Exhibition: September 17 - November 28, 2020

Koplin Del Rio is pleased to announce the opening of Drawing the Ghost, a group exhibition curated by long-time gallery artist, Robert Pruitt. Drawing the Ghost presents nearly 50 works from 18 artists employing varying modes of drawing to explore ideas of Race, Class, Gender, Futurism, Celestial phenomena, History and other concepts. This is Pruitt's first curated exhibition with the gallery. Says the artist, "This exhibition merges with my own art practice through the selection of artists who work with the human figure as a foundation. Similarly, the selected artists carefully use humor and juxtaposition in their work. These are artists I have known and have admired for some time. They create alluring images, apply complicated conceptual strategies, and illustrate narratives from the margins of our social and cultural landscapes."

"Drawing has been the dominant and central medium forming and guiding my relationship to art making and understanding creative processes. I am attracted to its nature as a democratic, primal and primary art form. For me, the human figure is a social, physical and spiritual subject, unparalleled in its ability to intuitively convey ideas about our shared conditions. This exhibition delves into the nexus of figure drawing.

The works in this show capture not only the given subjects but also reveal some fundamental meanings through their construction processes. The types of lines and marks an artist uses to create an image can reveal a further significance of an artwork. For example, Rabéa Ballin's clean and studied line work in her renderings of braided hairstyles almost imitate the tedious and mechanical process of actual hair braiding. Her titles too may reflect this reading of her process. "Orbit", seemingly proposed as a celestial term could also suggest the reoccurring and rotating motions of a hairstylist's hands around a head as well as Ballin's repeating drawing motions. Leamon Green, in turn, uses layered, hatching strokes that search out forms in his hauntingly soft, charcoal images of ancestral like figures. When combined with the silk screened images of African traditional masks and totems, his process seems to become one of inquiry of identity and history. In what feels like a reverse carving process, he uncovers almost apparitional figures through layers of printing and line work. I am unusually drawn to Keijiro Suzuki's implication of a refusal of the artist's hand in his conceptual photography and collage work. The inverted imagery of "Body Constellation" presents us with a set of points and implied lines not from his hand but yet of his own body. Similarly, his "Bubble Trouble", a set of manga pages recontextualized by removing text through an application of whiteout tape, creates an additive process by removal. Suzuki's work seems to straddle the spaces between material absence.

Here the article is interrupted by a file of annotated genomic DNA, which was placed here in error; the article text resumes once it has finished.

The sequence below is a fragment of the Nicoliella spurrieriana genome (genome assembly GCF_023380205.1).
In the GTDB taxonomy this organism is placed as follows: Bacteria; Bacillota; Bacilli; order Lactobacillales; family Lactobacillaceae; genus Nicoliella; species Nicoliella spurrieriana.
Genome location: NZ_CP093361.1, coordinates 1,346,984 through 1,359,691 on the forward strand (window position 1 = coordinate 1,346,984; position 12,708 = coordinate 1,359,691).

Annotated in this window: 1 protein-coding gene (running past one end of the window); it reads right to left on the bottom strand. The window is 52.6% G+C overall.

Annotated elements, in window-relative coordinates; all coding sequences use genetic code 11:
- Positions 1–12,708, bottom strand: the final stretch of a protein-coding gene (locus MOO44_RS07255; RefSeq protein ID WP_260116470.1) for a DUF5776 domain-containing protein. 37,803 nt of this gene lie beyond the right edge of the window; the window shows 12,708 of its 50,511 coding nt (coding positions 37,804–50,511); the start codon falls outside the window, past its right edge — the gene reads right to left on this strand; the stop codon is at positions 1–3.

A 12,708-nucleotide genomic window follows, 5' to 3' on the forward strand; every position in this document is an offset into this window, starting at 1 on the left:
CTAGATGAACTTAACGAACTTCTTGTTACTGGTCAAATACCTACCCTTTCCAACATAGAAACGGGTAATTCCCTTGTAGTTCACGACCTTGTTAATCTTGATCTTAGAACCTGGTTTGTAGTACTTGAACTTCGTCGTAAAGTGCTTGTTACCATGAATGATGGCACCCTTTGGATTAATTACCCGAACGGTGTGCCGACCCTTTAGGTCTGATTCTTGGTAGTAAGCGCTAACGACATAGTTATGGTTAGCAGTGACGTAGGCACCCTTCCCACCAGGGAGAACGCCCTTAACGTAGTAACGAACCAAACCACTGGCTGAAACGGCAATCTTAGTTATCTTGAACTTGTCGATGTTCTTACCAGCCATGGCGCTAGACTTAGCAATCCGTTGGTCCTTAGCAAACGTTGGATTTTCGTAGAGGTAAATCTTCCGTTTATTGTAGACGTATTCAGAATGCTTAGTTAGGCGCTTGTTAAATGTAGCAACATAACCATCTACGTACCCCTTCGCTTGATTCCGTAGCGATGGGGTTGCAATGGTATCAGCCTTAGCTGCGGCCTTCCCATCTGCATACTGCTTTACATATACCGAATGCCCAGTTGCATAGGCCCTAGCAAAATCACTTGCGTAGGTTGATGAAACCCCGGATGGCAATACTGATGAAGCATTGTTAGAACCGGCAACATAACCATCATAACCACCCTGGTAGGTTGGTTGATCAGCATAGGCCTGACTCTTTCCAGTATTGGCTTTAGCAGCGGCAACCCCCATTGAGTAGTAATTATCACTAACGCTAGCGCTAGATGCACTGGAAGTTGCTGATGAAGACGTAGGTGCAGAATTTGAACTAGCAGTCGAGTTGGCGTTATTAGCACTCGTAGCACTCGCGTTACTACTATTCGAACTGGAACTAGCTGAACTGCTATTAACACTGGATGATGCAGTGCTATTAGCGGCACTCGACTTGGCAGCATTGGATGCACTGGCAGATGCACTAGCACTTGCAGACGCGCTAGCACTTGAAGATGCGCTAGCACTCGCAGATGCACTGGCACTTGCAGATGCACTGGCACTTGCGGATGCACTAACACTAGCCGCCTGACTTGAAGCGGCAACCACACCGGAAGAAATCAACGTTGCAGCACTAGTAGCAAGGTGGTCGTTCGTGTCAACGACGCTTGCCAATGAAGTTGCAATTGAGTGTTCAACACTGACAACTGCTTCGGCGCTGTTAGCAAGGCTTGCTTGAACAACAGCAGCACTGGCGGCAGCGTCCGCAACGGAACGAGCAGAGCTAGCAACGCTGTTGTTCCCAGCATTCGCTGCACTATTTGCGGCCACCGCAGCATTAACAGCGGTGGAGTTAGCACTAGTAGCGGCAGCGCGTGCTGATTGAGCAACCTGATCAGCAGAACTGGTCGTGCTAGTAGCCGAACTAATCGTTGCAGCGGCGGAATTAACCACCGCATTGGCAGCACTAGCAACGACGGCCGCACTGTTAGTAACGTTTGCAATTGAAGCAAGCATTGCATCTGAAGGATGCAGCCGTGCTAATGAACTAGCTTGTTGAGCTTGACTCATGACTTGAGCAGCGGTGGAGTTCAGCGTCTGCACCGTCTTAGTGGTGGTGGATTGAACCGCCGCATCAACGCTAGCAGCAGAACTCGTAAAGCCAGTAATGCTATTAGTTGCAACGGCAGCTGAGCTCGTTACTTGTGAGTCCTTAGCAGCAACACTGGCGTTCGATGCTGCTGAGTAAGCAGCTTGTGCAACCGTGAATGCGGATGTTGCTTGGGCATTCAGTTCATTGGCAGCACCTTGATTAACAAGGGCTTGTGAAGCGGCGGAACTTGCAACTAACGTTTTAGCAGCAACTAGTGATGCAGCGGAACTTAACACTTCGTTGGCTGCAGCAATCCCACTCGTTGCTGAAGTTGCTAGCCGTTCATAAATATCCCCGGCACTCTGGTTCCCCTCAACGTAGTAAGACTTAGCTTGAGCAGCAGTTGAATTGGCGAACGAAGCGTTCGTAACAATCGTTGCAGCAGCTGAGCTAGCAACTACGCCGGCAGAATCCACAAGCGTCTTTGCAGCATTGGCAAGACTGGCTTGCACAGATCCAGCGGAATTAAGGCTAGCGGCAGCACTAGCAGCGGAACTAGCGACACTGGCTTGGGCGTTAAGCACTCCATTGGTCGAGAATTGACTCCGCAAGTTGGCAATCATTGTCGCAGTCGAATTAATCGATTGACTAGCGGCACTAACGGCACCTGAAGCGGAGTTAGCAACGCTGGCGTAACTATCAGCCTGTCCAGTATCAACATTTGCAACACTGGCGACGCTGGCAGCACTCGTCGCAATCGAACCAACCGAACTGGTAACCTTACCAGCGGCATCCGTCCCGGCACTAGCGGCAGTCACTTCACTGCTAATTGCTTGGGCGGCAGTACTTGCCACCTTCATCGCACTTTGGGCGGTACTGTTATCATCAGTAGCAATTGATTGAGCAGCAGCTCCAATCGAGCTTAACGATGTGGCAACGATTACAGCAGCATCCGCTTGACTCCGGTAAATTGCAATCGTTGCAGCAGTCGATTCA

All of these artists' processes inform deeper conceptual readings of the works in this show, but they also affirm the innate accessibility of drawing. It is a medium that naturally allows the viewer to see every step of an image's creation. The conjury of drawing happens not in the mystery of materials, but in the visibility of the acts that created it. A drawn line, finger smudges, even erasures act as a history that the viewer can see. The finished artwork becomes a recording of the time and movements of the artist who created it. The artist's presence or "spirit" is captured in the completed work. Drawing the Ghost then becomes not just an exhibition but a documentation of rituals."

Robert Pruitt - TwankieTwankie